September 21, 2021

Volume XI, Number 264

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September 21, 2021

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September 20, 2021

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USCIS Publishes Final Rule Revising the H-1B Cap Lottery from a Random Lottery to a Wage-Based Selection Process

On Friday, January 8, 2021, the Department of Homeland Security (DHS) published the final rule to replace the current U.S. Citizenship and Immigration Services (USCIS) H-1B visa petition selection process based on a random lottery with a weighted selection system favoring H-1B registrations in which the wage being offered by the employer meets the highest wage level in the Department of Labor’s four-tiered wage system. This final rule will be effective Tuesday, March 9, 2021.

Background

The H-1B “cap” or “quota” is a limitation on the number of “new” H-1B petitions that can be approved in a fiscal year. The current quota is 85,000, of which 20,000 are reserved for individuals who hold a United States master’s or higher degree.

For the past eight years, there have been far more petitions filed than available H-1B numbers. As a result, USCIS historically has performed a computer-generated lottery to select which petitions would be processed. Before 2020, USCIS accepted full H-1B cap-subject petitions in the first five business days in April, six months before the start of the fiscal year, and conducted a lottery of all petitions received. Last year, USCIS implemented a new H-1B registration system. Employers submitted an electronic registration to USCIS for a random selection in the H-1B cap lottery. If selected, the employer then submitted a full H-1B petition to USCIS. Additional information on the H-1B registration system can be found here.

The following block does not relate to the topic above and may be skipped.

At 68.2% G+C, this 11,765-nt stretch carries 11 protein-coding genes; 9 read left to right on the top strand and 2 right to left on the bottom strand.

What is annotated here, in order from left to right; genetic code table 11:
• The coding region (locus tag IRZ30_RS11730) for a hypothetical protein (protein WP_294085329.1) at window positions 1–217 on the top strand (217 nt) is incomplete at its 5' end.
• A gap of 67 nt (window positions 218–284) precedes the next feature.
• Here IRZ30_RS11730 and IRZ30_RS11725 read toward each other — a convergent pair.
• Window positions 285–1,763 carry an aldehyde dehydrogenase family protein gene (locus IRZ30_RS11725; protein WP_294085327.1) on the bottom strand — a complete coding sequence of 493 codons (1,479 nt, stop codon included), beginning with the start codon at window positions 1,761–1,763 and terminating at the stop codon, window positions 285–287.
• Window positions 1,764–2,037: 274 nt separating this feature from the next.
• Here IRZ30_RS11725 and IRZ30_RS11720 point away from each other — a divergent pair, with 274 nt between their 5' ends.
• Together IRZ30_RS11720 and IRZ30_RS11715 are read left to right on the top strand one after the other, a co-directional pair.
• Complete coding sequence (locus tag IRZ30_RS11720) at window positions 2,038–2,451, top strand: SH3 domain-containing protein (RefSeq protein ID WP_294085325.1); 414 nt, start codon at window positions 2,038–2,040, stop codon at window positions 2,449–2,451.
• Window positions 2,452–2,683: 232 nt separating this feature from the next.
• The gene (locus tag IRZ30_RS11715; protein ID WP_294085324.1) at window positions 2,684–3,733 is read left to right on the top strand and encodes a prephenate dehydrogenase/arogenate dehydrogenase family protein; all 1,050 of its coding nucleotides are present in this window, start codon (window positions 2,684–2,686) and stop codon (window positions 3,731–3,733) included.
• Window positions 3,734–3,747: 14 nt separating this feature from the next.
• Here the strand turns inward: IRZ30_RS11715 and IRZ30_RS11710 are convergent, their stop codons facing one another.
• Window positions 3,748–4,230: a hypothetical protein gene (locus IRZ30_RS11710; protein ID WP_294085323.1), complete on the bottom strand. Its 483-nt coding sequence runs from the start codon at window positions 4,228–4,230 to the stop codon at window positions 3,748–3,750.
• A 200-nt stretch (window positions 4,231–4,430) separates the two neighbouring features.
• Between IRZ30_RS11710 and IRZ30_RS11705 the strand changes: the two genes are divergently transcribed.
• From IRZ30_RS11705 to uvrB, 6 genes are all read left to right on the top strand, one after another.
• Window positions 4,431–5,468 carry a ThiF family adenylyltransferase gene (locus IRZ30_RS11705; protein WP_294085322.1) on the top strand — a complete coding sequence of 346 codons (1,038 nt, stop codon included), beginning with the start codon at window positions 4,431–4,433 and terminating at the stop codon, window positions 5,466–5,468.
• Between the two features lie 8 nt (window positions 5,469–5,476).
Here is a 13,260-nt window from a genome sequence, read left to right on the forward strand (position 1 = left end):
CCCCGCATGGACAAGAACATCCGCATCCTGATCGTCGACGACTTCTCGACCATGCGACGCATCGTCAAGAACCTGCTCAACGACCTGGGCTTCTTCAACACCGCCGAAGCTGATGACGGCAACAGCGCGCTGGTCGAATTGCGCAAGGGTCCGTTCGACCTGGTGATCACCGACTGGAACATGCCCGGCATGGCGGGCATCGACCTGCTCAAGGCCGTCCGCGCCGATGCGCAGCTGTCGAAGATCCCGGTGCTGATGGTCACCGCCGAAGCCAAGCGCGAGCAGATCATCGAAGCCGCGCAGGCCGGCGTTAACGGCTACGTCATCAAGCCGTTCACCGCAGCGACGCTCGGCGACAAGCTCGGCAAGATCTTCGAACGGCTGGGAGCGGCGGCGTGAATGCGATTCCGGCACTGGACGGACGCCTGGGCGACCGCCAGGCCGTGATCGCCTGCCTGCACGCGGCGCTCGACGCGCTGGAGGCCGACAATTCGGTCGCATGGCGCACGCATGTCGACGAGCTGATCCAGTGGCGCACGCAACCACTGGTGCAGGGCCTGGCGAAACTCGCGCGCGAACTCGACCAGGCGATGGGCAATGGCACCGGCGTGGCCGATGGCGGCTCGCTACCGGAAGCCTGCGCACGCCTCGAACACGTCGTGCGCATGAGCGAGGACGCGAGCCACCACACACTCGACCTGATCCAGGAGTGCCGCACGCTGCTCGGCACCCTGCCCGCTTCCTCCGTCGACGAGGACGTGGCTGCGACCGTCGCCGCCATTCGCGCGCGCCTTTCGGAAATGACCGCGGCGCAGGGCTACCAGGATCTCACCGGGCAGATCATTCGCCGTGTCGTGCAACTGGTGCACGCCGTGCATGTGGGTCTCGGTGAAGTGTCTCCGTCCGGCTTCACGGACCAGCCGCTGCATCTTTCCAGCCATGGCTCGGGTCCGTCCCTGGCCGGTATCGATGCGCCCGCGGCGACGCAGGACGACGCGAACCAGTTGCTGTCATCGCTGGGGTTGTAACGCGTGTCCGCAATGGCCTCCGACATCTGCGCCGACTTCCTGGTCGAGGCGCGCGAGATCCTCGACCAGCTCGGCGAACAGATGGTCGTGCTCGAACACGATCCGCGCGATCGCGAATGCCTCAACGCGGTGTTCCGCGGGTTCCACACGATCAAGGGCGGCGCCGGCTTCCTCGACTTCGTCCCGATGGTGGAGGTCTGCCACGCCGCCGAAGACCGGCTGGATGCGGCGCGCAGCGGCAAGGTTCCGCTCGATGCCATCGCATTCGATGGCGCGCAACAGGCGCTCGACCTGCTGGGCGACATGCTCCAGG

The New Changes

Instead of a random selection process, the new rule will give first preference to registrations with an offered wage on the highest Department of Labor (DOL) Occupational Employment Statistics (OES) wage level.

DOL’s wage data is broken down into four levels, with level IV being the highest wage level. Under the new system, if USCIS receives more than 85,000 registrations, USCIS will first select those registrations submitted with a Level IV or higher wage; if there are still available H-1B quota numbers, the agency will then proceed to rank and select H-1B registrations in descending order through Levels III, II and I.

The proposed rule also prevents employers from subsequently filing an amended H-1B petition at a lower wage level after an H-1B cap lottery petition is selected and approved by USCIS.

Implementation of the New Rule is Uncertain

Although the new rule will be effective 60 days from the publication of the final rule (March 9, 2021), the registration system would need to be updated to include a data entry field for the offered wage level and the Standard Occupational Classification (SOC) Code. USCIS also needs time to incorporate and test the technical aspects of the selection system. USCIS has not yet announced whether the implementation of the new rule and updated system will take place in time for this year’s registration. Last year, the registration period was from March 1 to March 20.